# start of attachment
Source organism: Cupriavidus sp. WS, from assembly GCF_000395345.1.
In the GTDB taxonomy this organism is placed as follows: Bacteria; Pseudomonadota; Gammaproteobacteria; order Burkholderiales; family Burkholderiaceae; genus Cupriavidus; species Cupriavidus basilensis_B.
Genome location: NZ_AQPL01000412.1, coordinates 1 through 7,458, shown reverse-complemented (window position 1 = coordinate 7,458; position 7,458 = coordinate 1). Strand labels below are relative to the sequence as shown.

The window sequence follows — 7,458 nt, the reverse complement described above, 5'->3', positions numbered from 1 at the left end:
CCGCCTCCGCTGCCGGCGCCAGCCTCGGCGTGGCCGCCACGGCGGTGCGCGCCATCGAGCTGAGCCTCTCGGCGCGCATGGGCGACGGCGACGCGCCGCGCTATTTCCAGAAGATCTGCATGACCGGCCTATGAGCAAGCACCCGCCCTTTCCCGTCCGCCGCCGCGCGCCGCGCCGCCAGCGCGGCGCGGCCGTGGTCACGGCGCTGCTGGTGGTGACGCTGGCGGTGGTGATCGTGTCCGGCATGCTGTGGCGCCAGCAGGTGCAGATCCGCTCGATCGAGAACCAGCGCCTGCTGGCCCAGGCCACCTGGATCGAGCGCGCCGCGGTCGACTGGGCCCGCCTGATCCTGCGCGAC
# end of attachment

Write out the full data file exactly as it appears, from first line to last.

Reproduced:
Source organism: Cupriavidus sp. WS, from assembly GCF_000395345.1.
In the GTDB taxonomy this organism is placed as follows: Bacteria; Pseudomonadota; Gammaproteobacteria; order Burkholderiales; family Burkholderiaceae; genus Cupriavidus; species Cupriavidus basilensis_B.
Genome location: NZ_AQPL01000412.1, coordinates 1 through 7,458, shown reverse-complemented (window position 1 = coordinate 7,458; position 7,458 = coordinate 1). Strand labels below are relative to the sequence as shown.

The window sequence follows — 7,458 nt, the reverse complement described above, 5'->3', positions numbered from 1 at the left end:
CCGCCTCCGCTGCCGGCGCCAGCCTCGGCGTGGCCGCCACGGCGGTGCGCGCCATCGAGCTGAGCCTCTCGGCGCGCATGGGCGACGGCGACGCGCCGCGCTATTTCCAGAAGATCTGCATGACCGGCCTATGAGCAAGCACCCGCCCTTTCCCGTCCGCCGCCGCGCGCCGCGCCGCCAGCGCGGCGCGGCCGTGGTCACGGCGCTGCTGGTGGTGACGCTGGCGGTGGTGATCGTGTCCGGCATGCTGTGGCGCCAGCAGGTGCAGATCCGCTCGATCGAGAACCAGCGCCTGCTGGCCCAGGCCACCTGGATCGAGCGCGCCGCGGTCGACTGGGCCCGCCTGATCCTGCGCGAC